Philippine President Rodrigo Duterte approved tough anti-terrorism legislation on Friday that rights groups condemned as a weapon to target opponents and stifle free speech, Karen Lema and Martin Petty wrote for Reuters late on Friday, July 3.

The law grants security forces sweeping powers to act to fight militants, while legal experts say broad articles could allow discriminatory enforcement, privacy infringements and suppression of peaceful dissent, including on social media, as well as the seizure of the assets of the accused. Human rights watchdog Karapatan slammed Duterte for signing it, along with Bayan Muna, Anakbayan, Kilusang Mayo Uno (KMU), Movement Against Tyranny (MAT) and a raft of other organizations that organized protest rallies on Saturday, July 4.

Duterte's approval comes after a United Nations (UN) report on the Philippines that singled him out for publicly inciting violence and encouraging rights abuses, mostly during a war on drugs in which he promised to kill 100,000 people and pardon police who shoot suspects dead.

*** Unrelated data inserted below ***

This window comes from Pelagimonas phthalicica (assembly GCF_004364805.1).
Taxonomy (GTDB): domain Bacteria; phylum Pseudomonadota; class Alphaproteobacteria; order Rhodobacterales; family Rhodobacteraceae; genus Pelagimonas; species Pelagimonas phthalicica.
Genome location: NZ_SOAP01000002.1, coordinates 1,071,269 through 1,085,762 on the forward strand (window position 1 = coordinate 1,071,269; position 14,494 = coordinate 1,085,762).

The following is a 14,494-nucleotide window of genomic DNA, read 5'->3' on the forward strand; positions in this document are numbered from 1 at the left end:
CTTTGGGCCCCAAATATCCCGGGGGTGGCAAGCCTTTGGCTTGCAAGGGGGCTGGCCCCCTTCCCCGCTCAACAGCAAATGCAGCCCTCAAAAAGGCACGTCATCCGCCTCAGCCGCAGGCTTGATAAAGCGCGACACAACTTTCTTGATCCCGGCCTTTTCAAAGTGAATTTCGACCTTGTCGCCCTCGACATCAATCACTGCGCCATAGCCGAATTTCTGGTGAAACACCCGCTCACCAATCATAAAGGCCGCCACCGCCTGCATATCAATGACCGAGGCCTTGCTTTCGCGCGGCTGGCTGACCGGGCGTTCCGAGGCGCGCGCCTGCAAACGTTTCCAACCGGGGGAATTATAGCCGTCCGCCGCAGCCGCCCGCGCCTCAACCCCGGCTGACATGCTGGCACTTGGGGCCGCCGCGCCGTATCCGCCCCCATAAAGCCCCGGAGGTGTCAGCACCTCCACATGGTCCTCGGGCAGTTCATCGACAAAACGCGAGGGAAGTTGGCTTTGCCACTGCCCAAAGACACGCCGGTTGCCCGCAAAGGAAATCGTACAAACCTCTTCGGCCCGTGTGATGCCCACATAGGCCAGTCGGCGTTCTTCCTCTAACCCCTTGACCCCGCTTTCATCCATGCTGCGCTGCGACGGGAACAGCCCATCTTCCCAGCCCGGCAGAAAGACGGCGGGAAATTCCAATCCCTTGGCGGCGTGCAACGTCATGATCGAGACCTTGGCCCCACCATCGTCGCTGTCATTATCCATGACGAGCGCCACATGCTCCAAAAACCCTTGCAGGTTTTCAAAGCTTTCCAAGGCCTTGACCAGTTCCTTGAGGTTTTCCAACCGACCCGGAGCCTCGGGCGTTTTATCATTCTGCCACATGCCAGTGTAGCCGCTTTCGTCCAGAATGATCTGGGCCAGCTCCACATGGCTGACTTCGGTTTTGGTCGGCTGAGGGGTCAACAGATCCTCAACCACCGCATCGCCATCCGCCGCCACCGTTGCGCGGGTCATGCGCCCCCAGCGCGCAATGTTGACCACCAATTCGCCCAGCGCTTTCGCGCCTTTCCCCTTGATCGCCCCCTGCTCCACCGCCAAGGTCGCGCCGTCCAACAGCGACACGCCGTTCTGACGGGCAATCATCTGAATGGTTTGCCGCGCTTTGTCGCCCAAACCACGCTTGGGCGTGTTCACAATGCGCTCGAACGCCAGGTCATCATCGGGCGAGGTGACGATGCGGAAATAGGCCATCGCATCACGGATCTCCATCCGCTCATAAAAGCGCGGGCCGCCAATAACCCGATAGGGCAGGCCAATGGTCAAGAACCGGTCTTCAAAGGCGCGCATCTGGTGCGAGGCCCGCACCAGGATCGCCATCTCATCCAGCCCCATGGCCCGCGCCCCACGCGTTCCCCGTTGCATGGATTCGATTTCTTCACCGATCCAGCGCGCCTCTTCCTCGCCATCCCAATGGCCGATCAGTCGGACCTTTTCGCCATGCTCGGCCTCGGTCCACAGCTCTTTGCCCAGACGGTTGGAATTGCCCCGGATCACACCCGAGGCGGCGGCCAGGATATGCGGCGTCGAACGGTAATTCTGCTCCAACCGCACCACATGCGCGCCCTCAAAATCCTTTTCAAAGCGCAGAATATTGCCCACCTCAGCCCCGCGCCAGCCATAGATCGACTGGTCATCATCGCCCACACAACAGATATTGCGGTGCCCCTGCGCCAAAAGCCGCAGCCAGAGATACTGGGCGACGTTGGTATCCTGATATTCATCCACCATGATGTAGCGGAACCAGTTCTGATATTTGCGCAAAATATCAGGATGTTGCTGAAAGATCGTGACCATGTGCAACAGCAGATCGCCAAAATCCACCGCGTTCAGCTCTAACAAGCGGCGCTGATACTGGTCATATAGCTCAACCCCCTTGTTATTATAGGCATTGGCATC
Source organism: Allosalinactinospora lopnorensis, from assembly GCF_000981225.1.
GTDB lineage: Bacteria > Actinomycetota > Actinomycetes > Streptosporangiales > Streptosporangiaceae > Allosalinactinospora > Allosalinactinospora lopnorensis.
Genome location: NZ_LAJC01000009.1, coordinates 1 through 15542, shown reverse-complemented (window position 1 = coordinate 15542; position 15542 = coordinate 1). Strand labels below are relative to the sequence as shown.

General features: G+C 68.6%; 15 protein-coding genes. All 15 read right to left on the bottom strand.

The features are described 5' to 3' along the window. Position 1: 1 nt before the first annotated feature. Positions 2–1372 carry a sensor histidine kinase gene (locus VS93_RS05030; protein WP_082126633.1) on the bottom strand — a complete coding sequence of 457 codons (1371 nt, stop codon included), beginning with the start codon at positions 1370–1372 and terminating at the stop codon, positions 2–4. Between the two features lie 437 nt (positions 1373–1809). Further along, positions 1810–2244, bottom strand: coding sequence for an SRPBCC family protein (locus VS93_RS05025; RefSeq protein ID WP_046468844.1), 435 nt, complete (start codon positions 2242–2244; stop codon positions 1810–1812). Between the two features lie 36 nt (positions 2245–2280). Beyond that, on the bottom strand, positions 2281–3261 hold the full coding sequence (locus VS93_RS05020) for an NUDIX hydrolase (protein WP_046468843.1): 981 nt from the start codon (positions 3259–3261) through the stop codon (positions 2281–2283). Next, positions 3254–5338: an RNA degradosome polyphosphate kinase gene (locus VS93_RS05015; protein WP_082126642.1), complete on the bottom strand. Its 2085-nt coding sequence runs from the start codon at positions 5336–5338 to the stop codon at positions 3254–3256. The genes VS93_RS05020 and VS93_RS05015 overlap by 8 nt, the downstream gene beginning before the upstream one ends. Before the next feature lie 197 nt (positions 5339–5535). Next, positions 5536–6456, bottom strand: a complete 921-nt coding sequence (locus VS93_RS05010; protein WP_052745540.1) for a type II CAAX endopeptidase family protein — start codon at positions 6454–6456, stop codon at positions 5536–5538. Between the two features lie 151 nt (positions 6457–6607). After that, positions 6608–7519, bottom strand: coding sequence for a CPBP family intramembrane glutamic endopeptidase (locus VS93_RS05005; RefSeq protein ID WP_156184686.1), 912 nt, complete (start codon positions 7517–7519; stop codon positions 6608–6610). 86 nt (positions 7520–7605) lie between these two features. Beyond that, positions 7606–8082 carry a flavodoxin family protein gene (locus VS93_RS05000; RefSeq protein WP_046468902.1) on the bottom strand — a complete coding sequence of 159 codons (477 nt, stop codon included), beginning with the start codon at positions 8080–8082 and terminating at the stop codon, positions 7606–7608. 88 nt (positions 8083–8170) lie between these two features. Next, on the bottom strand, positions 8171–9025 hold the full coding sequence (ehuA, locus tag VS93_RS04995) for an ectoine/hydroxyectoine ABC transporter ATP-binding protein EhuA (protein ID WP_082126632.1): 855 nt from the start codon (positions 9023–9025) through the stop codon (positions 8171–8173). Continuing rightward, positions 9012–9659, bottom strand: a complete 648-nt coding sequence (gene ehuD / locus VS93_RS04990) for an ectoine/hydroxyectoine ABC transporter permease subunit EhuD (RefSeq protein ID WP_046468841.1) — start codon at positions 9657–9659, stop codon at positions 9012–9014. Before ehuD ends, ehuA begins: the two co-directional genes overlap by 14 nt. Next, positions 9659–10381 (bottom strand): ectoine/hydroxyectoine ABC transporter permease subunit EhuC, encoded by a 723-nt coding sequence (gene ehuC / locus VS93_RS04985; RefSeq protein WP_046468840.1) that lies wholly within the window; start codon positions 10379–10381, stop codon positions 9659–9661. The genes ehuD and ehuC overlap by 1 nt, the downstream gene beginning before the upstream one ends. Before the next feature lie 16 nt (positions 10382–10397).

His opponents fear a crackdown on challengers to his popular autocracy before he leaves office in 2022, among them journalists, lawmakers, priests and activists seeking his international indictment over thousands of drug war killings. The law creates an anti-terrorism council appointed by the president, which can designate individuals and groups as terrorists and detain them without charge for up to 24 days. It allows for 90 days of surveillance and wiretaps, and punishments that include life imprisonment without parole. UN rights chief Michelle Bachelet had urged Duterte not to sign it. Human Rights Watch called the law a "green light to the systematic targeting of political critics and opponents" and said Duterte had "pushed Philippine democracy into an abyss." Amnesty International called it "a new weapon to brand and hound any perceived enemies of the state," which would "worsen attacks against human rights defenders."